Loving God in the Numb Times
In previous articles, we’ve talked about loving God in the hard times and loving God in the happy times. Today I want to talk about loving God in the numb times. In other words, what does it look like to love God and feel His presence in those times where we feel complacent as if nothing is really happening. What does it look like to seek after God when you feel nothing?
Imagine Jesus ascending up to Heaven after the resurrection. He just comes into the gates and suddenly tons of angels and saints of times gone by gather around Him. They ask Him, “Jesus, how did your mission trip to earth go? What kind of projects and plans did you arrange? Did you write any books? How was the attendance?” I imagine His response would be something like “I did a lot of things and occasionally there were big crowds, but I was more interested in the individuals. I was more interested in coming to people with no other agenda than to unite them in a personal way to my family, to realize each person as a unique child of God, to hear out their pains and desires, and to just love them. I didn’t focus on programs, numbers, and projects, I just wanted to show people the love of God.”
Our problem in modern, Americanized Christianity is that we make things into neat little formulas and we miss the point of what Jesus came here to do. We say to ourselves “all I have to do is take care of my family, make sure I support my kids and get them educated, be a decent person, give a little here and there, and show up to church an hour or two a week. The professional Christians will do the work for me with their crowds and their books, and their projects and programs.” No wonder love for God becomes so routine to us. We don’t treat Christianity as a relationship but as an insurance policy.
We put our traditions, personal interpretations, clothes, music, rhetoric, buildings, events, and programs on a pedestal. But that isn’t the mission. That isn’t what Christianity is about. Those things can sometimes be useful, but they are not the purpose of our faith. Those are just things that make us feel good about ourselves. They make us look like Christians when, in reality, we are dying. Whatever isn’t growing is getting closer and closer to death. We put our own laziness, comfort, and pride over Jesus and His mission. Of course, the natural result of this will be a sense of complacency.
It is impossible for us to be worthy of God’s love and grace. Scripture teaches that we are precious to God but our “righteous deeds” are filthy rags before the Lord. But all things are possible with God. Especially things that are impossible for man. God makes us worthy when we receive Him. But in our culture, it is more about the quantity than the quality. It is more about achieving goals in ourselves than it is about receiving grace from God alone. Scripture tells us that anything we do in this world is pointless without a belief in the Gospel and a love for God and His people. Matthew 7, John 17, 1 Corinthians 13, and Galatians 1 scream these truths at us, and the list goes on and on. If we are so focused on the things of this world that we become numb spiritually it is likely because we have neglected the true mission of Jesus and the importance of love, relationship, and the power of the Gospel. The word “disciple” means “follower.” Christian means “disciple of Christ.” If you are a Christian, but you are more concerned with your job, entertainment, sleep, money, school, and even your family than you are God, His people, and His mission, then are you really a “disciple of Christ”? Sure, people can abuse what I jsut said, but that doesn’t that the principle is untrue!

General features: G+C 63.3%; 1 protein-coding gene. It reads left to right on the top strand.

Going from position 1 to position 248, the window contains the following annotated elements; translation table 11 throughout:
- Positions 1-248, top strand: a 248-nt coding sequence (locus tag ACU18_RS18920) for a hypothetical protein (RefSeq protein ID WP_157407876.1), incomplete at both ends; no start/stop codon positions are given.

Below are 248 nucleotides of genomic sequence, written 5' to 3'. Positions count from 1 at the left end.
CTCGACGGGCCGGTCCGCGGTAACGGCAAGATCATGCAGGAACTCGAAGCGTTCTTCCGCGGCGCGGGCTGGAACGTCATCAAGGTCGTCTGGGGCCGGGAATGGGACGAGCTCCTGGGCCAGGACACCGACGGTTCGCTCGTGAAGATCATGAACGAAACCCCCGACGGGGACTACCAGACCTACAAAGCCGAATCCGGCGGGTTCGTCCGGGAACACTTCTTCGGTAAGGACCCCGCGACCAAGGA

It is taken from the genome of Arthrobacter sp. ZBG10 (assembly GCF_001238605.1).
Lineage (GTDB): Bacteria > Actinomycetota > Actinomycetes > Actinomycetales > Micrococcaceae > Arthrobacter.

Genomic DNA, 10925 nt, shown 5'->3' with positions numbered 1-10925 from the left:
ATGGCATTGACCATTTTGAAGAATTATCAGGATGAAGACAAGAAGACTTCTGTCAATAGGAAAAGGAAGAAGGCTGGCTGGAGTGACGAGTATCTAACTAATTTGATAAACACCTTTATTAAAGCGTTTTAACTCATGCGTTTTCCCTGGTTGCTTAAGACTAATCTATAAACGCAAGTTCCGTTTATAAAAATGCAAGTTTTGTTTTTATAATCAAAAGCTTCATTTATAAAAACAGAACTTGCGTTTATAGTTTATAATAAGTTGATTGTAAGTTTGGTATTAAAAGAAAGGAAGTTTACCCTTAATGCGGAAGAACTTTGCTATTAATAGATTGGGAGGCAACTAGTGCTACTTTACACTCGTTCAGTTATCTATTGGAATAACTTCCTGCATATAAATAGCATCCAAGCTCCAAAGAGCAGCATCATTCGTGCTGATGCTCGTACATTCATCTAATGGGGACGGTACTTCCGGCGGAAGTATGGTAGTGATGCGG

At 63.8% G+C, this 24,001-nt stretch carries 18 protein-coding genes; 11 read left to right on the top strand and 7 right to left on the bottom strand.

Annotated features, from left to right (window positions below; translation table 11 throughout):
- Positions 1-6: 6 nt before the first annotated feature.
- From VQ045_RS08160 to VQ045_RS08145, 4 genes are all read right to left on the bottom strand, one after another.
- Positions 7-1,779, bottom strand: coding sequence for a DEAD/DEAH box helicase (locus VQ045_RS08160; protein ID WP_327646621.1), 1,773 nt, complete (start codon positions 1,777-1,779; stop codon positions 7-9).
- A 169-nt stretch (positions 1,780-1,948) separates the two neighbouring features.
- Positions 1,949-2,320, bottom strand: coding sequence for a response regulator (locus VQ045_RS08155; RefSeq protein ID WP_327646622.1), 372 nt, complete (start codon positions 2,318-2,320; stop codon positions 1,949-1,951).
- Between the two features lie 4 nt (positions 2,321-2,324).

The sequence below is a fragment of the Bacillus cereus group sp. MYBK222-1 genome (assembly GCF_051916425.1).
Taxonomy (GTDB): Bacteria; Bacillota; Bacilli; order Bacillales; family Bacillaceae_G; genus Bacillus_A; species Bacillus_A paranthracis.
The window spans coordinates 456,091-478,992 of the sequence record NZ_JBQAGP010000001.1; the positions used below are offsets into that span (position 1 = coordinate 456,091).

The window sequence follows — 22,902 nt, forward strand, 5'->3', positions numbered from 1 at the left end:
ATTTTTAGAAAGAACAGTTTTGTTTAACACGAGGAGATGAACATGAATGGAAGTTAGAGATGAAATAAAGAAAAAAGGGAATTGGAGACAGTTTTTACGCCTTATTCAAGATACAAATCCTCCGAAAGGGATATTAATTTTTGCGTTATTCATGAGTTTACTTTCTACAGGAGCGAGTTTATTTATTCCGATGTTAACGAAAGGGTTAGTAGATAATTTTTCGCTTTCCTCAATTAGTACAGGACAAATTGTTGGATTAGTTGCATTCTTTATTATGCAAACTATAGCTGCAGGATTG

In Revelation, there are 7 churches that John writes to. All of these churches have different strengths and weaknesses because churches are made up of people, and people aren’t perfect. But most of the churches struggled with numbness and complacency to some degree or another. Sardis (Rev. 3:1-6) was told that they looked right, and some were in a right relationship to God, but many weren’t. And Jesus said that if the complacent ones who “looked” right didn’t change that He would write them out of His book of life. In other words, you aren’t really a Christian if you willingly remain numb. A Christian will have hills and valleys, seasons of growth and seasons where he/she is barely moving, but a Christian never stays a Christian if the individual is numb spiritually. Because being a Chrsitian is about relationship and relationships must be maintained.
So, what do we do if we are numb? What do we do if we feel like we are stuck spiritually? Do we do more work or just wait for something to change? No, not at all! Numbness isn’t cured by wishing it away. The cure for complacency is God’s work on your heart. It is supernatural! In Revelation 2:2-5 Jesus tells the church to cure this by “returning to your first love.” In other words, if all you have is a small amount of faith or an extra moment or two to spare, use whatever you have to remember what made you fall in love with God in the first place. And that love will grow from numbness to an unstoppable force by the power of God. You will see your life transform from numbness to zeal! Jesus said in Revelation 3:15-20 that He is constantly giving us an invitation to a powerful relationship and He is waiting for you to receive that invitation. We all have times that are low and times that are high. And we all have times that feel complacent. But complacency is one of Satan’s favorite weapons. It should never be a home for us, but a reminder of a need for change. A need to return to the love that brought us to Christ to begin with!
See Also: Loving God in the Happy Times